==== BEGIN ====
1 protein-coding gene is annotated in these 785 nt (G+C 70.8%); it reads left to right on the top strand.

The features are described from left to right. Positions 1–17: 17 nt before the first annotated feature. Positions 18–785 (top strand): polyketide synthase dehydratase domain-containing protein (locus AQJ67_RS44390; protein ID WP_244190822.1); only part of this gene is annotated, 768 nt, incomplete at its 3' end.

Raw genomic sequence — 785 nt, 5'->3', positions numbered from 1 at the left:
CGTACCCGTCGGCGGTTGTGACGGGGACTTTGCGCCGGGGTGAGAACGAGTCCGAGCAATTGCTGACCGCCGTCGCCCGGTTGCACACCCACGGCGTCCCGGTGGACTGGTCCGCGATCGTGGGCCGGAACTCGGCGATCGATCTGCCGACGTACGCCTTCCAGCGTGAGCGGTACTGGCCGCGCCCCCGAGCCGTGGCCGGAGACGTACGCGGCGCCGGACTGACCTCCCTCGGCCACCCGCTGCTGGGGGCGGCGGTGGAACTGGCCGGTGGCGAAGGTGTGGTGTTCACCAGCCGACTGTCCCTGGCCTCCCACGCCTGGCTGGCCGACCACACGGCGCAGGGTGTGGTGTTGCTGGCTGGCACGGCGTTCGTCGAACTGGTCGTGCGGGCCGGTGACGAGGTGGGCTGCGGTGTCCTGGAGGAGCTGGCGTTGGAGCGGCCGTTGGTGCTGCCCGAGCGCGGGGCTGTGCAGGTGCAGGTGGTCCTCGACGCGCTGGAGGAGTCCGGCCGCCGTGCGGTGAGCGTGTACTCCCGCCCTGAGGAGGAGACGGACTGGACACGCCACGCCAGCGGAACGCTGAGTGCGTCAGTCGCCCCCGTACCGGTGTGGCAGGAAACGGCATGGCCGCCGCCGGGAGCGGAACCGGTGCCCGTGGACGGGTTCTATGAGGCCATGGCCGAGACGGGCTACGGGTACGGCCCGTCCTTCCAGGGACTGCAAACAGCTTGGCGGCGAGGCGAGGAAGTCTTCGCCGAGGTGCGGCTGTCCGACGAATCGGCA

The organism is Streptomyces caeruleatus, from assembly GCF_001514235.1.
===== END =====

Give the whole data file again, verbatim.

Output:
1 protein-coding gene is annotated in these 785 nt (G+C 70.8%); it reads left to right on the top strand.

The features are described from left to right. Positions 1–17: 17 nt before the first annotated feature. Positions 18–785 (top strand): polyketide synthase dehydratase domain-containing protein (locus AQJ67_RS44390; protein ID WP_244190822.1); only part of this gene is annotated, 768 nt, incomplete at its 3' end.

Raw genomic sequence — 785 nt, 5'->3', positions numbered from 1 at the left:
CGTACCCGTCGGCGGTTGTGACGGGGACTTTGCGCCGGGGTGAGAACGAGTCCGAGCAATTGCTGACCGCCGTCGCCCGGTTGCACACCCACGGCGTCCCGGTGGACTGGTCCGCGATCGTGGGCCGGAACTCGGCGATCGATCTGCCGACGTACGCCTTCCAGCGTGAGCGGTACTGGCCGCGCCCCCGAGCCGTGGCCGGAGACGTACGCGGCGCCGGACTGACCTCCCTCGGCCACCCGCTGCTGGGGGCGGCGGTGGAACTGGCCGGTGGCGAAGGTGTGGTGTTCACCAGCCGACTGTCCCTGGCCTCCCACGCCTGGCTGGCCGACCACACGGCGCAGGGTGTGGTGTTGCTGGCTGGCACGGCGTTCGTCGAACTGGTCGTGCGGGCCGGTGACGAGGTGGGCTGCGGTGTCCTGGAGGAGCTGGCGTTGGAGCGGCCGTTGGTGCTGCCCGAGCGCGGGGCTGTGCAGGTGCAGGTGGTCCTCGACGCGCTGGAGGAGTCCGGCCGCCGTGCGGTGAGCGTGTACTCCCGCCCTGAGGAGGAGACGGACTGGACACGCCACGCCAGCGGAACGCTGAGTGCGTCAGTCGCCCCCGTACCGGTGTGGCAGGAAACGGCATGGCCGCCGCCGGGAGCGGAACCGGTGCCCGTGGACGGGTTCTATGAGGCCATGGCCGAGACGGGCTACGGGTACGGCCCGTCCTTCCAGGGACTGCAAACAGCTTGGCGGCGAGGCGAGGAAGTCTTCGCCGAGGTGCGGCTGTCCGACGAATCGGCA

The organism is Streptomyces caeruleatus, from assembly GCF_001514235.1.